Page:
The School of Medicine has received nearly $4.2 million from the Alzheimer’s Association to accelerate the launch of the first clinical trials to prevent the symptoms of Alzheimer’s disease. The award is the largest research grant in the history of the 32-year-old association.
Randall J. Bateman, MD, principal investigator of the grant and director of the Dominantly Inherited Alzheimer’s Network (DIAN) Therapeutic Trials Unit at Washington University, will lead the trials, which will determine if the disease can be halted or delayed before problems in memory and other brain functions become apparent.
The research will be conducted through the DIAN, an international research partnership focused on understanding inherited forms of Alzheimer’s. DIAN is headed by John C. Morris, MD, the Harvey A. and Dorismae Hacker Friedman Professor of Neurology. Bateman and Morris treat patients at Barnes-Jewish Hospital.
“If we can find a way to delay or prevent dementia in trial participants, that would be a tremendous success story.”
— John C. Morris, MD
“We’re grateful for the Alzheimer’s Association’s support for these trials and for the generous support it has given us throughout the long journey that has led to them,” says Morris, who also is the director of the Charles F. and Joanne Knight Alzheimer’s Disease Research Center at Washington University. “We’ve been working for years to find a way to treat Alzheimer’s disease before patients develop dementia, and it’s very exciting to be making plans to start the first of such trials later this year.”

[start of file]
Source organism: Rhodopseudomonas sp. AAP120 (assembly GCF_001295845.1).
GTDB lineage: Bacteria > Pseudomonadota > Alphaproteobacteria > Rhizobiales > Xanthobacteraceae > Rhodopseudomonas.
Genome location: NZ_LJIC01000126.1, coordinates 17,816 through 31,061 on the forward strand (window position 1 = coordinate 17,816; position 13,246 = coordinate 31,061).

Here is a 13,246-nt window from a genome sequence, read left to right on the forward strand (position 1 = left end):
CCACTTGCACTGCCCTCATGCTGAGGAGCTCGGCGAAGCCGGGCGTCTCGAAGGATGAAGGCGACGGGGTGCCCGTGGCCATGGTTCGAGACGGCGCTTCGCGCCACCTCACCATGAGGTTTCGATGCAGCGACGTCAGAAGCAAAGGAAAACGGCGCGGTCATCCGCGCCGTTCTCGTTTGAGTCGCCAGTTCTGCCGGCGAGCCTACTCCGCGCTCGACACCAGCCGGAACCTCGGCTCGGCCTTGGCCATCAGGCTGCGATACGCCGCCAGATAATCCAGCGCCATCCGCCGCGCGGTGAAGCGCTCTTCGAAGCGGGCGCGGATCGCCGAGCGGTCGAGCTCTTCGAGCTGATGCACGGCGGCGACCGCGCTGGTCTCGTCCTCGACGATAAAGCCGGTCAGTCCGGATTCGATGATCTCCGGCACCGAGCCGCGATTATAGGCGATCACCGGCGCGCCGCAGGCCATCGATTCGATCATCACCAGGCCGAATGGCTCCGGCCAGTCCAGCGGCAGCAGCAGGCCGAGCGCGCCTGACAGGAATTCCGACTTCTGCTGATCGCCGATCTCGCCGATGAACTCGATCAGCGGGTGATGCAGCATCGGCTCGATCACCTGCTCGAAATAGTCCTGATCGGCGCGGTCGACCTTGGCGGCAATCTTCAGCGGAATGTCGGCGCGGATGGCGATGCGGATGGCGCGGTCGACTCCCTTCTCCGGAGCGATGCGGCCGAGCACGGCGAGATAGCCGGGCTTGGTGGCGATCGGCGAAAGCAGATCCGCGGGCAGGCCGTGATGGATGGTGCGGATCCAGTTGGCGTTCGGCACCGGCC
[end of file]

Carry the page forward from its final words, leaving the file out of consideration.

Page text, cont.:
Families enrolled in the DIAN study have inherited forms of Alzheimer’s that cause dementia at a much earlier age than the more common sporadic forms of the disease. Last July, DIAN researchers announced at the Alzheimer’s Association International Conference that they could detect biological markers of presymptomatic disease in DIAN participants up to 20 years before the patients were expected to develop memory problems.
“We want to prevent damage and loss of brain cells by intervening early in the disease process — even before outward symptoms are evident because by then it may be too late,” says Bateman. With the advice of a newly formed consortium of 10 pharmaceutical companies, DIAN researchers under Bateman’s leadership will select what they believe to be promising pharmaceuticals for the trials. The goal will be to see if treatment can reduce the biological markers, potentially delaying or preventing the onset of symptoms.